We measure the success of schools not by the kinds of human beings they promote but by whatever increases in reading scores they chalk up. We have allowed quantitative standards, so central to the adult economic system, to become the principal yardstick for our definition of our children's worth.
My own idea, for what it is worth, is that all sadness which is not either arising from the repentance of a concrete sin and hastening towards concrete amendment or restitution, or else arising from pity and hastening to active assistance, is simply bad; and I think we all sin by needlessly disobeying the apostolic injunction to 'rejoice' as much as by anything else. Humility, after the first shock, is a cheerful virtue.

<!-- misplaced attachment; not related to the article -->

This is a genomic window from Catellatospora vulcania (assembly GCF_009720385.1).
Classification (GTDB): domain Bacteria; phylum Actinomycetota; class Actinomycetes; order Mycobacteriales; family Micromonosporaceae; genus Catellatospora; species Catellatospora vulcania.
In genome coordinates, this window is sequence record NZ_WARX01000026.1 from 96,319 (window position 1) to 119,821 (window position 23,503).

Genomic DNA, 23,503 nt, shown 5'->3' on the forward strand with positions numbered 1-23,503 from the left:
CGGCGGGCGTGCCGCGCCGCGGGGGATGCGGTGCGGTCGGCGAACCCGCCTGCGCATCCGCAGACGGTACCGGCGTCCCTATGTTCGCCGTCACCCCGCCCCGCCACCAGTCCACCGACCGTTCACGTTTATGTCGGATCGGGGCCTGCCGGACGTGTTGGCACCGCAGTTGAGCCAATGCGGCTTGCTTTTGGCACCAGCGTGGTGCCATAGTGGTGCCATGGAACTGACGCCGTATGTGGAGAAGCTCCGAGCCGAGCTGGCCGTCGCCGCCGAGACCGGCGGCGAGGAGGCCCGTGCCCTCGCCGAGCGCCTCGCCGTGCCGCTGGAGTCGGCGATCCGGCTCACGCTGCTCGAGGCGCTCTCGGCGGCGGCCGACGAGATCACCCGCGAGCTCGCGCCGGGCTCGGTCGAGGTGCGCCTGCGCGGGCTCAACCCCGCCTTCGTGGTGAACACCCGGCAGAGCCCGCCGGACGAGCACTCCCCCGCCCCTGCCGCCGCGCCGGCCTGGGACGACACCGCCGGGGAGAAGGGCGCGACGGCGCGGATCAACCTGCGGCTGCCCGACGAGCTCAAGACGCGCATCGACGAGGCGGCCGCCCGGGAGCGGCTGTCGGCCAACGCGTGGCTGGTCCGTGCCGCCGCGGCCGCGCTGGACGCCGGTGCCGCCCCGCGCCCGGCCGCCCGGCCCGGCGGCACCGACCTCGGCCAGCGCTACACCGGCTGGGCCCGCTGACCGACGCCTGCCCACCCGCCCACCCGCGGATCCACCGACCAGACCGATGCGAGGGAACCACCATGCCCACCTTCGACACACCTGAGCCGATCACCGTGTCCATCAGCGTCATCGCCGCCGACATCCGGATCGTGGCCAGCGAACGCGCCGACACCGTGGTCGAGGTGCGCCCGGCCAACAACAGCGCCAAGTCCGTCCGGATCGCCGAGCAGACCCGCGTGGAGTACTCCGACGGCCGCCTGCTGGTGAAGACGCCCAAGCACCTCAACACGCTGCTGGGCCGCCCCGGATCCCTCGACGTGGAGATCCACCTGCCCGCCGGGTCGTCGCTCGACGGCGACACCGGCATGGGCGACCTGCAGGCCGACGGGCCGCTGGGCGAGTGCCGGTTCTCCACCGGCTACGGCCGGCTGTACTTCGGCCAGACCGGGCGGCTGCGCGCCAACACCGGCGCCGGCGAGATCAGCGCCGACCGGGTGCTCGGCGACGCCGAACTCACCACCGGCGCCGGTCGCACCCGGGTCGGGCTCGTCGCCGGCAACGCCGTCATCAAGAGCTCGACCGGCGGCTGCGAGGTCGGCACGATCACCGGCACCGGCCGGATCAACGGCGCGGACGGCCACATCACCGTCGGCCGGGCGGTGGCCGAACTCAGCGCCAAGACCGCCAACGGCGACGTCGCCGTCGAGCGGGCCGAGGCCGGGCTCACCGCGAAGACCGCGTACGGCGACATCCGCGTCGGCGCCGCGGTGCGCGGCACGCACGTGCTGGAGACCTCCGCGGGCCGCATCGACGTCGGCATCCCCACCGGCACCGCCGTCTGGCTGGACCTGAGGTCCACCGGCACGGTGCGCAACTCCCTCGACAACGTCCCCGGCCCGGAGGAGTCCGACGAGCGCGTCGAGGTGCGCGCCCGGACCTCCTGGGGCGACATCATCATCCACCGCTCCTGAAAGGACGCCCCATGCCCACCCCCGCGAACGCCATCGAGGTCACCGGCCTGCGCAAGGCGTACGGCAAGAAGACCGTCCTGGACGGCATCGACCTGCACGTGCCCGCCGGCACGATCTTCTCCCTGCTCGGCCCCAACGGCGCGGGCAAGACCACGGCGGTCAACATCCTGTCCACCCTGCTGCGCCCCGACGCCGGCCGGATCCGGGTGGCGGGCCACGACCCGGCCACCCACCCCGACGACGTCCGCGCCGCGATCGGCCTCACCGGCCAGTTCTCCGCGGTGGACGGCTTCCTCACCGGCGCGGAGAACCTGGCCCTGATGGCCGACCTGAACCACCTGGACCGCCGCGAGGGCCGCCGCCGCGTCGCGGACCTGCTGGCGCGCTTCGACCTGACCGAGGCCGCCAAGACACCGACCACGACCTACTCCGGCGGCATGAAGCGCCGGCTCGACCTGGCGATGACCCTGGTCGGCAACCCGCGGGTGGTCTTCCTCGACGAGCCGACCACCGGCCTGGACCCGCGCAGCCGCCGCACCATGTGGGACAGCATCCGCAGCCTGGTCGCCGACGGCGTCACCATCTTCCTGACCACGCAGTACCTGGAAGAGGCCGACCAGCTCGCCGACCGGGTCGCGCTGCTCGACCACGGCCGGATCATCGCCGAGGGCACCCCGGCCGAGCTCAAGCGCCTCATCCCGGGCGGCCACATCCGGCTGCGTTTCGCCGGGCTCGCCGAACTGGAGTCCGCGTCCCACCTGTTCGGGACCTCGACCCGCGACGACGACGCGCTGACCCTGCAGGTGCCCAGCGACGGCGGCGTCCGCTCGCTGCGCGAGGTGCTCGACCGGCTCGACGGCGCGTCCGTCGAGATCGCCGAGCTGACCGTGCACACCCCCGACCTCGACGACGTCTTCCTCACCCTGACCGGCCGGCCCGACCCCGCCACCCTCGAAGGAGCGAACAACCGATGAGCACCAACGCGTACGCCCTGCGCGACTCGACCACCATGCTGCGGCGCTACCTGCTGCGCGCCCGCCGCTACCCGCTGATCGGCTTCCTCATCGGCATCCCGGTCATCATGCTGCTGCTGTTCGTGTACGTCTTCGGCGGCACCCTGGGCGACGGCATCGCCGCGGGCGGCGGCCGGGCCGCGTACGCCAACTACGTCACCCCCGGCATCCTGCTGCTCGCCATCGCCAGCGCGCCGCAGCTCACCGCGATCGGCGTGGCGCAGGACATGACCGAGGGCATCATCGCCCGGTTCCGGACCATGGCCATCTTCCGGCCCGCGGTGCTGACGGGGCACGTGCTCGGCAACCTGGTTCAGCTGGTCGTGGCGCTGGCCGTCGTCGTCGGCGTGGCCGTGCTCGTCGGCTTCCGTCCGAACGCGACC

If you do what you think is right for the benefit of everybody and everything and you make decisions, to go back and regret them afterwards - it's a futile experience and it's not worth thinking about. Because life just unfolds. Provided you do your best and you think you're on the right track, you can only be right or wrong. But to regret it - I don't think there are any huge errors or misdemeanors.